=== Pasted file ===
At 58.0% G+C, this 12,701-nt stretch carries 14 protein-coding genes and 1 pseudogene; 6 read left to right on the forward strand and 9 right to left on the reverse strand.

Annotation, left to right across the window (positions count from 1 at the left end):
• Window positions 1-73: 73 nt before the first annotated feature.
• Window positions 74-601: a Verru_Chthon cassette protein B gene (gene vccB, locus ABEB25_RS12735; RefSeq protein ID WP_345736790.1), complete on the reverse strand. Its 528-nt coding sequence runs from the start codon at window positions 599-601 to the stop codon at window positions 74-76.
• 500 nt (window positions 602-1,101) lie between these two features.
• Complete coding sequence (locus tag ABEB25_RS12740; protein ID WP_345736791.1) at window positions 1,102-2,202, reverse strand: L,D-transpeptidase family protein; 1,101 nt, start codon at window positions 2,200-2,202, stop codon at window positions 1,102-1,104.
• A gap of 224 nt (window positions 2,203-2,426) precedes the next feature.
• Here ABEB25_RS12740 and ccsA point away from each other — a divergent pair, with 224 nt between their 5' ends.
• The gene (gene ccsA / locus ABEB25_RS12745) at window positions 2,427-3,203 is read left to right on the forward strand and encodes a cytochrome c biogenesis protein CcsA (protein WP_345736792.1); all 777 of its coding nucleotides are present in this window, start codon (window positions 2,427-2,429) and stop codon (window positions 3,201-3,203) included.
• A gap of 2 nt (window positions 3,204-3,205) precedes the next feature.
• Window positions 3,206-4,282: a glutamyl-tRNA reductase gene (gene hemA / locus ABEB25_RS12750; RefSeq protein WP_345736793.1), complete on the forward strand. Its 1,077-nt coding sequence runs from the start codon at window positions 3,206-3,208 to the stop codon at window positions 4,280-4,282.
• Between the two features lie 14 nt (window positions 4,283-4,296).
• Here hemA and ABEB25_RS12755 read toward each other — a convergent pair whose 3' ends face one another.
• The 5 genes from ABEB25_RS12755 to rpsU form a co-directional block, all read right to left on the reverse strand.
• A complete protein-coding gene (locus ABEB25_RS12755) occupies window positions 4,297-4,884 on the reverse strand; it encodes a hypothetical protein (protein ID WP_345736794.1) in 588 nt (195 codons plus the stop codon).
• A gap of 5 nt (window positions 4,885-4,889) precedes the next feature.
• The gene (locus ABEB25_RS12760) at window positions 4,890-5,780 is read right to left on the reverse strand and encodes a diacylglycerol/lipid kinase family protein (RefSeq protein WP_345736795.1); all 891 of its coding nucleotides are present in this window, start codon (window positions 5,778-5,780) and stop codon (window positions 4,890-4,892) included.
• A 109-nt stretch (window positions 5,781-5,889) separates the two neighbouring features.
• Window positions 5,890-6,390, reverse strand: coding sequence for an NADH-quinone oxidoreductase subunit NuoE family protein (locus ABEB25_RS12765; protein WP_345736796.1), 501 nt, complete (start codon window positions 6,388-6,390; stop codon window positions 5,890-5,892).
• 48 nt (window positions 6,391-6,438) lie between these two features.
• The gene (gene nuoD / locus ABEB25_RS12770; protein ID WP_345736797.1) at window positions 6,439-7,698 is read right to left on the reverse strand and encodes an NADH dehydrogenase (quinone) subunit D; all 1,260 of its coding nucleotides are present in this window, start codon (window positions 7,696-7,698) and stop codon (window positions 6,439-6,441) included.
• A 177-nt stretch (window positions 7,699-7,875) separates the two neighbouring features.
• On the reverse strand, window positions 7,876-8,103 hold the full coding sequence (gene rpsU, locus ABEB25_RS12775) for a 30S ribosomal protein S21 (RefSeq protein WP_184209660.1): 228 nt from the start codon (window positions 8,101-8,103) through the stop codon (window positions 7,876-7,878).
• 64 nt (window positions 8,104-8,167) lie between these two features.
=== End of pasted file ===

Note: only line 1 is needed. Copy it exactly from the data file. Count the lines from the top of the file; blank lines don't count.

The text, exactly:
At 58.0% G+C, this 12,701-nt stretch carries 14 protein-coding genes and 1 pseudogene; 6 read left to right on the forward strand and 9 right to left on the reverse strand.